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By Stan Deresinski, MD, FACP, FIDSA
Clinical Professor of Medicine, Stanford University
Dr. Deresinski reports no financial relationships relevant to this field of study.
SYNOPSIS: Two patients developed bacteremia due to an extended-spectrum beta-lactamase producing Escherichia coli that had been transmitted to them via stool transplantation.
SOURCE: DeFilipp Z, Bloom PP, Torres Soto M, et al. Drug-resistant E. coli bacteremia transmitted by fecal microbiota transplant. N Engl J Med 2019 Oct 30. doi: 10.1056/NEJMoa1910437. [Epub ahead of print].
A 69-year-old man with cirrhosis due to chronic hepatitis C virus infection received fecal microbiota transplantation (FMT) oral capsules upon enrolling in an open-label trial to assess its role in prevention of hepatic encephalopathy, for which he also received rifaximin. He developed fever and a pulmonary infiltrate 17 days after his last FMT dose and was given levofloxacin, which was changed to piperacillin-tazobactam when blood cultures yielded aerobic Gram-negative bacilli. A further therapeutic change was made to carbapenem therapy when the organism was found to be an extended-spectrum beta-lactamase (ESBL)-producing Escherichia coli, and the infection resolved.
A 73-year-old man with myelodysplastic syndrome was admitted for receipt of an allogeneic hematopoietic stem cell transplant (allo-HCT) from an unrelated HLA-mismatched donor after reduced intensity conditioning. He was given two doses of cyclophosphamide, followed by ongoing sirolimus and mycophenolate mofetil as prophylaxis against graft-versus-host disease and also received antibacterial prophylaxis with cefpodoxime. He received multiple doses of FMT oral capsules as part of a study of its effects in allo-HCT. Five days after receipt of his transplant and eight days after receipt of his last FMT capsule, at which time his absolute neutrophil count was 0/mm3, he became febrile. Blood drawn for culture yielded an ESBL-producing E. coli. He worsened and died despite treatment with meropenem.
Both patients had received FMT capsules from the same lot, and ESBL-positive E. coli was detected in each of these lots. Although screening of donor stool for the presence of ESBL-producing E. coli was initiated prior to these cases in January 2019, these lots had been prepared before that time and did not undergo such screening. Isolates from the implicated lot and those from the patients were found to be essentially identical by whole genome sequencing.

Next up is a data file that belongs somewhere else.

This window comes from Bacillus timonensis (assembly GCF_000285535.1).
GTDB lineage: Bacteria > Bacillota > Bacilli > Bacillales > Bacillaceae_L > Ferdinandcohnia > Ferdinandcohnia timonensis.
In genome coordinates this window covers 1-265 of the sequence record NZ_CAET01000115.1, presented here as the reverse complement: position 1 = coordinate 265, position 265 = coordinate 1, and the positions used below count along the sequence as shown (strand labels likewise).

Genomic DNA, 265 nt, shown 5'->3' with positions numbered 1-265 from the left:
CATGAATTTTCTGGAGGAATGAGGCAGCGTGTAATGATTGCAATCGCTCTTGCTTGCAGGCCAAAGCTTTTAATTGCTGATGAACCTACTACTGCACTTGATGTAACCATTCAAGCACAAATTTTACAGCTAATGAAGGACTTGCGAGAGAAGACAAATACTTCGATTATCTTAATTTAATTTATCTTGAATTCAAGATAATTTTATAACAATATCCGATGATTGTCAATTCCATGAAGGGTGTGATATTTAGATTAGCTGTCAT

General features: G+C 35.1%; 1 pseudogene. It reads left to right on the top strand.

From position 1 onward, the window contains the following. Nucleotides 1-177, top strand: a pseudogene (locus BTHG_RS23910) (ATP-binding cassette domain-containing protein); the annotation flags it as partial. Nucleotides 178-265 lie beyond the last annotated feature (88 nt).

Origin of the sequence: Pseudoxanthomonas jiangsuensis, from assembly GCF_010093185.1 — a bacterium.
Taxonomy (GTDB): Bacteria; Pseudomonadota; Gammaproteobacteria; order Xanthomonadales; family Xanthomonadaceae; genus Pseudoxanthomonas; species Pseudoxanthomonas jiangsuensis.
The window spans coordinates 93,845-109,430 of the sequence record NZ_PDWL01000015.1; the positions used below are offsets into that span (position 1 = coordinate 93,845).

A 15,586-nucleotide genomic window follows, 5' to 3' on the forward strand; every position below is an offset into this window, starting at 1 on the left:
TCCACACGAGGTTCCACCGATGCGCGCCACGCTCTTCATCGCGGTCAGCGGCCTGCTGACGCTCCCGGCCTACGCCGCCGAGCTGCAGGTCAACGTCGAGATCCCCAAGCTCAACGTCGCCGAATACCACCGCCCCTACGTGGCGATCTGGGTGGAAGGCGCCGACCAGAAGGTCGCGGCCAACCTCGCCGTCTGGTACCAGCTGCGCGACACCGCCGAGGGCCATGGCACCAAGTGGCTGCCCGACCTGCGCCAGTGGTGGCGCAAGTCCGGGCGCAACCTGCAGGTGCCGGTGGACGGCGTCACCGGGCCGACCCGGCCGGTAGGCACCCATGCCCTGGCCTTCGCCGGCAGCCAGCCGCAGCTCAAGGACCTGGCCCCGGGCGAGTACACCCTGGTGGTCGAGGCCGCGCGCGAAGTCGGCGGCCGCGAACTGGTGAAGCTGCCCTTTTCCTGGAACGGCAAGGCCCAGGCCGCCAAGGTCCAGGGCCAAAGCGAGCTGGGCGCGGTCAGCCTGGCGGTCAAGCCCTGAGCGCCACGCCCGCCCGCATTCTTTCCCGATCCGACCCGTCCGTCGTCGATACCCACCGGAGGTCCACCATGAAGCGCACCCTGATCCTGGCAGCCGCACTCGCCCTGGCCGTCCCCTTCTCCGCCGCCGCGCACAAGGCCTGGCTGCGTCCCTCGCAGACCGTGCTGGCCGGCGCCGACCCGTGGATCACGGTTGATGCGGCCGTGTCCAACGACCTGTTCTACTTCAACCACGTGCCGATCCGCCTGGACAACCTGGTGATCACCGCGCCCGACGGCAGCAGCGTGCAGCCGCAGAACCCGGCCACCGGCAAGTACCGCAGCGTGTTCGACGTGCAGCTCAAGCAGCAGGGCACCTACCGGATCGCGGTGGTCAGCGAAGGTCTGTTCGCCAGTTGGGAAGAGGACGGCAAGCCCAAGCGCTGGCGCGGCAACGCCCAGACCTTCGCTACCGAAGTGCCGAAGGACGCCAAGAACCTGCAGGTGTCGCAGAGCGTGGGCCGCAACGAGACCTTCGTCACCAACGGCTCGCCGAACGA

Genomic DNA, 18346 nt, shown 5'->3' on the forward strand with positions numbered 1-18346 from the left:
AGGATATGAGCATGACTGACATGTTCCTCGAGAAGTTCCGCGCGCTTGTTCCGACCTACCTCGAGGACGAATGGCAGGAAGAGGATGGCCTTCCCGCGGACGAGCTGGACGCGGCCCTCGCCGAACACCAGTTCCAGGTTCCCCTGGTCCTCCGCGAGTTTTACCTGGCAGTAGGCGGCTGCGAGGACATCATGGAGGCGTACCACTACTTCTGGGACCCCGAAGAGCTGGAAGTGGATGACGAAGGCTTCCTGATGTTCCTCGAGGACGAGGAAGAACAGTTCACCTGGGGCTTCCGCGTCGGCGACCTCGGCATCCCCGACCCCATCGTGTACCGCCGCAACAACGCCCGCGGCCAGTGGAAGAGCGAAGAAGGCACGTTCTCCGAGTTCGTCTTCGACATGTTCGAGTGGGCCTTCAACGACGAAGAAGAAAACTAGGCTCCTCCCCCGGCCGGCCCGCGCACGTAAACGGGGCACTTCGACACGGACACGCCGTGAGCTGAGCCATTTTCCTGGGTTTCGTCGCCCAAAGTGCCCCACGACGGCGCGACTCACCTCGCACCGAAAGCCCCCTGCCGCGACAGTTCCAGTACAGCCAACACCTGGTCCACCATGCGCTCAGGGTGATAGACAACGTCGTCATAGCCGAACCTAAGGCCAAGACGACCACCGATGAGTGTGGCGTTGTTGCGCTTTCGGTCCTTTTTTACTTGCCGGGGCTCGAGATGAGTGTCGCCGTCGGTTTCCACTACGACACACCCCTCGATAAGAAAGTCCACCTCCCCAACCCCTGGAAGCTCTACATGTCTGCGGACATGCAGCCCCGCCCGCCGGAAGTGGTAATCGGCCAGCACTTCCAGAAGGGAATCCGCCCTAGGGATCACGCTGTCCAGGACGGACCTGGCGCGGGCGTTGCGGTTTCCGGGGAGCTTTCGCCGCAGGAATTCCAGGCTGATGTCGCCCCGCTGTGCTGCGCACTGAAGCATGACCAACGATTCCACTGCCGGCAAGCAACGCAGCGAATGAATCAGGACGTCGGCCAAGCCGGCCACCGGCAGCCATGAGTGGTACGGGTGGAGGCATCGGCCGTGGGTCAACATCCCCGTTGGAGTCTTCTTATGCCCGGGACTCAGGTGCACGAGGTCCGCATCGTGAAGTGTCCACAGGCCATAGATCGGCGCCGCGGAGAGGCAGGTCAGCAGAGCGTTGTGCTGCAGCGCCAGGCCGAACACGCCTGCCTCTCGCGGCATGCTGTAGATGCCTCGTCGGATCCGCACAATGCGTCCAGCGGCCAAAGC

Gram-negative bacteremia has been reported rarely as a complication of FMT. In fact, recent evidence indicates that, when used in the management of patients with recurrent Clostridioides difficile infection (CDI), FMT appears to protect from bloodstream infection.1
The two patients described here received FMT for reasons other than recurrent CDI, and both had disease states that predispose to bacteremia. One of the patients, who was treated in the setting of allogeneic stem cell transplantation and profound neutropenia, died as a consequence of bloodstream infection, despite having received appropriate antibiotic therapy.
If nothing else, this report illustrates the critical importance of extensive screening of donor stool before its clinical use.
Financial Disclosure: Peer Reviewer Patrick Joseph, MD, is a consultant for Genomic Health Reference Laboratory, Siemens Clinical Laboratory, and CareDx Clinical Laboratory. Infectious Disease Alert’s Editor Stan Deresinski, MD, FACP, FIDSA, Updates Author Carol A. Kemper, MD, FACP, Peer Reviewer Kiran Gajurel, MD, Executive Editor Shelly Morrow Mark, Editor Jason Schneider, and Editorial Group Manager Leslie Coplin report no financial relationships to this field of study.